Scenario Planning and Truth
My colleague Patrick Marren is known for this clever quip when asked what he does for a living: “I make stuff up about the future.” True enough. There is, after all, no data on the future, which is why we in the scenario planning business rely on our imaginations to construct challenging “future histories” for our clients.
It is also true that the essential value of scenario planning is not just about constructing cool futuristic stories to “get the client thinking outside the box.”
That might be a refreshing weekend retreat experience, but it rarely delivers sustained value. Why?
It is typically because one-off brainstorming exercises rarely connect to anything that executives really care about, the stuff that keeps them up at night. So, cool futuristic thinking gets shunted aside and the really important, strategic decisions end up being made not by expansive scenario analysis, but by “hard data” – invariably in the form of numbers coming out of the CFO’s office. The problem is, hard data is by definition backward-looking and inwardly-focused, even when tweaked by various what-ifs in spreadsheet exercises. It is not, by itself, strategy-friendly.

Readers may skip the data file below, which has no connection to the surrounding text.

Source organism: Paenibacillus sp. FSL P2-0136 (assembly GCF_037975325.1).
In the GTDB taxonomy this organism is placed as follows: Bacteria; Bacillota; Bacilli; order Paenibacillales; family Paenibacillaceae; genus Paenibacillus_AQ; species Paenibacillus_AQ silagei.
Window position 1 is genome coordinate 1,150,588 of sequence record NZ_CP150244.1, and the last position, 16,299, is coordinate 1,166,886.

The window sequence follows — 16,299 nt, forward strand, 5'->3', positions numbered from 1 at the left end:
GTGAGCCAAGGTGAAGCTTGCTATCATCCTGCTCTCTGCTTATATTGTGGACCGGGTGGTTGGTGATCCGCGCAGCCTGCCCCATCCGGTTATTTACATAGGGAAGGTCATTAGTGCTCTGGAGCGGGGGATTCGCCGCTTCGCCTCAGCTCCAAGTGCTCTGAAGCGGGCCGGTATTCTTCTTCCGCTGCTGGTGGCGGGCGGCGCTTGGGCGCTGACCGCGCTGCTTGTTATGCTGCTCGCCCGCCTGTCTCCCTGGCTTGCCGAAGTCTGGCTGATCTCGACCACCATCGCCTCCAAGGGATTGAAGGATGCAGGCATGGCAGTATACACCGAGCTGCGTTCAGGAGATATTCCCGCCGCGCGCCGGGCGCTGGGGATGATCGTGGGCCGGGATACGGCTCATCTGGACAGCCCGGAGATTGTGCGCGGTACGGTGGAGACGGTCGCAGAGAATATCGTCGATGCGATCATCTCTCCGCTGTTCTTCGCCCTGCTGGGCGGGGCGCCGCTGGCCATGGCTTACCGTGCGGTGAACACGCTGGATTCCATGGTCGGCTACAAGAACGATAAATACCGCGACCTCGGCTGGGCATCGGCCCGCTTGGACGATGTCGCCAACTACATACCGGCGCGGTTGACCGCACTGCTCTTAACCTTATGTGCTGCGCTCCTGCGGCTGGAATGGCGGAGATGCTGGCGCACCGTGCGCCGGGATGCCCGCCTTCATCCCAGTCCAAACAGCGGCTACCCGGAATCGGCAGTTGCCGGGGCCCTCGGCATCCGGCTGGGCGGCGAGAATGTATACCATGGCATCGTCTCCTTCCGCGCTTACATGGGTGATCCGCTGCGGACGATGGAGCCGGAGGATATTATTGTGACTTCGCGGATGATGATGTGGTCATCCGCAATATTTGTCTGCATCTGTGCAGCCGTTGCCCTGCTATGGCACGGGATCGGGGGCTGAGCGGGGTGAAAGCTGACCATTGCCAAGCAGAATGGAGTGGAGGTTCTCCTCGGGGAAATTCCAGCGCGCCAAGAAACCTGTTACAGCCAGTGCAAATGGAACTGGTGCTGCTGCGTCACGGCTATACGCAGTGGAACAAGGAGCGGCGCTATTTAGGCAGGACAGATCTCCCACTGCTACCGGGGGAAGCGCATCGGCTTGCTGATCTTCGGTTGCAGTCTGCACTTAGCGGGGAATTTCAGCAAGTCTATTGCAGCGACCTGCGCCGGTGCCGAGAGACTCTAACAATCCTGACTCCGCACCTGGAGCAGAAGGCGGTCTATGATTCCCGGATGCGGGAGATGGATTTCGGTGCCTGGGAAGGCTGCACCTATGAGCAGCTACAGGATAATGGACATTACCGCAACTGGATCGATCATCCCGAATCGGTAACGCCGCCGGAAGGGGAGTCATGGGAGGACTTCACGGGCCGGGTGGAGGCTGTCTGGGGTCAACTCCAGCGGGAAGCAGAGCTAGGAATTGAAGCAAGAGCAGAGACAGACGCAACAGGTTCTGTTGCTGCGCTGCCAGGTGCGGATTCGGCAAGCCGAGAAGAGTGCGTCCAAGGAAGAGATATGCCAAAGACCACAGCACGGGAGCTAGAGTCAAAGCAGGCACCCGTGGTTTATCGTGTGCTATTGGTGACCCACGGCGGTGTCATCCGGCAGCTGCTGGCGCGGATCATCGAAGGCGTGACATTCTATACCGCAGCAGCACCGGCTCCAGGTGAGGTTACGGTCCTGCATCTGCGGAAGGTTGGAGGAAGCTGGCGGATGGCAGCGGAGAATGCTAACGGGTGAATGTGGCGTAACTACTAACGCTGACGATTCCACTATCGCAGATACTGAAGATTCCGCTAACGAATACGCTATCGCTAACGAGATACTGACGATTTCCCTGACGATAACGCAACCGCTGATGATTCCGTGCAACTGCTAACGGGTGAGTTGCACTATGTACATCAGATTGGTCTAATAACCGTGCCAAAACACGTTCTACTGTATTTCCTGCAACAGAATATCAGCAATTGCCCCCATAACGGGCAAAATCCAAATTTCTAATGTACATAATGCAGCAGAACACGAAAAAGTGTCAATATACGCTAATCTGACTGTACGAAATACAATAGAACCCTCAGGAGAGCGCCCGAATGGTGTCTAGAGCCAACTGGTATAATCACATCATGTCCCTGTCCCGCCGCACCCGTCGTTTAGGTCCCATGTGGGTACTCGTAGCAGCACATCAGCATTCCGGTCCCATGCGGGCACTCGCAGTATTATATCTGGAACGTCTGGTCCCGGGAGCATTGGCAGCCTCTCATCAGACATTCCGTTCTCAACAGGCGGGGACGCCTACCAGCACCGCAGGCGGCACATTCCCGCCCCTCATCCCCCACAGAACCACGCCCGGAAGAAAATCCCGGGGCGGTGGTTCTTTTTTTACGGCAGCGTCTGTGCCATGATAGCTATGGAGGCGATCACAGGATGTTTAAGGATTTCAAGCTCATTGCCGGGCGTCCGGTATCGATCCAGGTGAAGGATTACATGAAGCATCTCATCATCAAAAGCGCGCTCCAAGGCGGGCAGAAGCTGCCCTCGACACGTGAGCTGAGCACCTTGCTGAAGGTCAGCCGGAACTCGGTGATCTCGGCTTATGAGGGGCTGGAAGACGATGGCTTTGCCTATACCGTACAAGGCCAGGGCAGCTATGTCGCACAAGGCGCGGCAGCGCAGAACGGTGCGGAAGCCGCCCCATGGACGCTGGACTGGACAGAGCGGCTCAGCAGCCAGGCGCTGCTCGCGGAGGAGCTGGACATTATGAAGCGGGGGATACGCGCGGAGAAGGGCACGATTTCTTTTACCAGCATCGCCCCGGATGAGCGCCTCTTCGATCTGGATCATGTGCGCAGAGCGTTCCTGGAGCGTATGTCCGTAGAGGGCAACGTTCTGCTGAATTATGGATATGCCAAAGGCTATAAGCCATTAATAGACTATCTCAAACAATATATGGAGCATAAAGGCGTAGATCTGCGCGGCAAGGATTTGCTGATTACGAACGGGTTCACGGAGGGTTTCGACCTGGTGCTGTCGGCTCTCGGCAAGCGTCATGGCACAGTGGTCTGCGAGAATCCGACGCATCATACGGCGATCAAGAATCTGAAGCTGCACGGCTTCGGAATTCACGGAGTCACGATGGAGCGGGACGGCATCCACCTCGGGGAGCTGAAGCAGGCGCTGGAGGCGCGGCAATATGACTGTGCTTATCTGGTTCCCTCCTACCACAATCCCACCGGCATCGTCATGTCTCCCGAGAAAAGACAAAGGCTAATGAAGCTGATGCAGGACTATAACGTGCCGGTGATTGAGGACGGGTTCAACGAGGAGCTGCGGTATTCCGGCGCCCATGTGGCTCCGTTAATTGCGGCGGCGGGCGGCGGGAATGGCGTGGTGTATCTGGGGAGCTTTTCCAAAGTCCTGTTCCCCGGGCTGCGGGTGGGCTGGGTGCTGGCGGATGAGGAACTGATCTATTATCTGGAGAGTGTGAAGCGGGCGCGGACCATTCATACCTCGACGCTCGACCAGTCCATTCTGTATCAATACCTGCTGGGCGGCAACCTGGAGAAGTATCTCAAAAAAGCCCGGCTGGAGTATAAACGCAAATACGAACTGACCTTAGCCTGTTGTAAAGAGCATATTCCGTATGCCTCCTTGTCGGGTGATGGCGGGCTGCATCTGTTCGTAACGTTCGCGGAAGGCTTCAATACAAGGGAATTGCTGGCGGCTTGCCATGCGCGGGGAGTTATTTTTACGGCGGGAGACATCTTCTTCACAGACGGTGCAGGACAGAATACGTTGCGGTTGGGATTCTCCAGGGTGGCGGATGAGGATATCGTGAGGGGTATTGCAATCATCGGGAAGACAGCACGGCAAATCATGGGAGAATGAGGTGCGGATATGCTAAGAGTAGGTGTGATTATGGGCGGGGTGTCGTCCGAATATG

Let’s concede for a moment the exaggerated dualism portrayed here. Most organizations really do try to incorporate some consideration of future conditions into their strategic planning and executive decision-making. But it’s hard, really hard, without a disciplined process like scenario planning, to arrive at that strategic sweet spot, where both left and right sides of the brain converge.
That balance between expansive thinking and hard numerical analysis is what FSG strives to attain for our clients, and truthfully, what sets us apart in the scenario-planning consulting world.
Patrick Marren might take the most professional pride in the fact that he’s an extraordinary (and often scarily prescient) scenario writer. But it’s also true that he is a practicing Finance MBA from the University of Chicago.
(Sorry to have to out you, Pat.)